Prologus enters, welcoming the audience to the theatre: a temple to worship the gods of comedy and tragedy. He assured the audience that tonight's presentation will be a comedy, and then goes on to explain the specifics of what is about to ensue (“Comedy Tonight”). Prologus and the Proteans perform bits of pantomime, until the curtains open to reveal the set. Prologus introduces the characters and the setting. On a street in Rome sits three homes in a row: the houses of Erronius, Senex, and Lycus. Erronius is a befuddled old man, searching abroad for his son and daughter, kidnapped by pirates during their infancy; Senex is an old man living with his wife, Domina, their son, Hero, and their slave, Pseudolus (who will later be played by Prologus; Lycus is a “buyer and seller of beautiful women”. Next, Prologus introduces us to the Proteans, three actors who will play many characters throughout the show. The entire company enters and finishes the opening number.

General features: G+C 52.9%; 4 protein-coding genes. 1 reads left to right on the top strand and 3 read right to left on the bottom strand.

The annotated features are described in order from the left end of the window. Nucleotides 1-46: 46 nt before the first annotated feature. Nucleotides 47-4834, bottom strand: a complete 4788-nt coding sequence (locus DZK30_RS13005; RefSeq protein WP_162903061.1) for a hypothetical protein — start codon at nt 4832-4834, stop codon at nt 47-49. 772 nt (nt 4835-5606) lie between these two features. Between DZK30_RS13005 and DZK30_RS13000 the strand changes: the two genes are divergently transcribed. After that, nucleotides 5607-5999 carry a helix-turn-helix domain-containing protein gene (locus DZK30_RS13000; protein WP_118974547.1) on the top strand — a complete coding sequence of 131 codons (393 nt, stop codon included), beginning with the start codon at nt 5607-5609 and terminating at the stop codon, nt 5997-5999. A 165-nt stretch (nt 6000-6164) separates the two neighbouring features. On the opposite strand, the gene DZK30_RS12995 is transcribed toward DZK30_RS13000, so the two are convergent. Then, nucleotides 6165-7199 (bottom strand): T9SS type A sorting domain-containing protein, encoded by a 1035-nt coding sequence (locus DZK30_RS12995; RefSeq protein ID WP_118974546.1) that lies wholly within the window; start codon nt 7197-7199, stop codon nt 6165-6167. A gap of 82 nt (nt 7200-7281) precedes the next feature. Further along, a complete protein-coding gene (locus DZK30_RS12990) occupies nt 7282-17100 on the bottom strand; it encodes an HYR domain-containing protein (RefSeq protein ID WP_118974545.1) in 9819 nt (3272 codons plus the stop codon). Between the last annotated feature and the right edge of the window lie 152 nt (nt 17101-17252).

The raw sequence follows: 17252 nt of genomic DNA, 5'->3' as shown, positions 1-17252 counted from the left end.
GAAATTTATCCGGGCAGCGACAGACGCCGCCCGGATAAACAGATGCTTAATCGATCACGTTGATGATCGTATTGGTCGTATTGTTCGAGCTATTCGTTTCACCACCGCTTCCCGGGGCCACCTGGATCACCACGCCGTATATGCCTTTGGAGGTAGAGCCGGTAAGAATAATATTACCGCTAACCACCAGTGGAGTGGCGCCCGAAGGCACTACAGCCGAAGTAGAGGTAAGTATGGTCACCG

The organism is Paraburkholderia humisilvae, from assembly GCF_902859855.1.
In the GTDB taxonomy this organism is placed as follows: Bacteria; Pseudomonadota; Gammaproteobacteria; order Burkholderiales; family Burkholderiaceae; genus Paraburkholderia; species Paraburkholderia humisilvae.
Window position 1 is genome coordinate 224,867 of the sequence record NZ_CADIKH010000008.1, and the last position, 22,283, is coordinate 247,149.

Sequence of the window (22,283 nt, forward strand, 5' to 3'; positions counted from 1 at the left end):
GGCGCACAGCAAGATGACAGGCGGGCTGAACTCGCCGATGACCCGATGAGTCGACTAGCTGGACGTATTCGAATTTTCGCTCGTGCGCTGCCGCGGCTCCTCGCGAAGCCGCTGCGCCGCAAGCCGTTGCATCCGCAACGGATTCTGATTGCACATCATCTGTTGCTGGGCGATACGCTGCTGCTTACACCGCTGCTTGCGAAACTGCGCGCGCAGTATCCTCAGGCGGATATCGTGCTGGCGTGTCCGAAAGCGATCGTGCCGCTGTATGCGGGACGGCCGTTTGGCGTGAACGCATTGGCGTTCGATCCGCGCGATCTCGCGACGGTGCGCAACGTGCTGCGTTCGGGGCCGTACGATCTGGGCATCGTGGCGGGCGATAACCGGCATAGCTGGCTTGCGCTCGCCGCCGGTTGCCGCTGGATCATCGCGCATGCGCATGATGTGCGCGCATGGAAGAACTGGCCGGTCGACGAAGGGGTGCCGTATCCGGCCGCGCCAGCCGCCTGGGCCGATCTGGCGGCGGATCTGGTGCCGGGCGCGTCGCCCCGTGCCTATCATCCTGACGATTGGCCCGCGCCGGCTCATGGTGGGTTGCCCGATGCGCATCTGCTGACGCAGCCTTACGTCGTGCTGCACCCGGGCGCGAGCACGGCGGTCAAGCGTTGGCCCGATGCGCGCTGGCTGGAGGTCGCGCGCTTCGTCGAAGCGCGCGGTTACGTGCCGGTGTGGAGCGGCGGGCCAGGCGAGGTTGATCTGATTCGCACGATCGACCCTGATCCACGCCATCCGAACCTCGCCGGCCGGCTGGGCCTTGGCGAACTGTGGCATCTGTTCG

Act One

The play begins with Hero on his balcony, pining over Philia in the window of the house of Lycus. Senex exits the house and tells his slaves (played by the Proteans) that he and his wife are about to journey to visit her mother in the country. Domina, clearly the head of household, orders the slaves to fetch their belongings, and calls for Hysterium and

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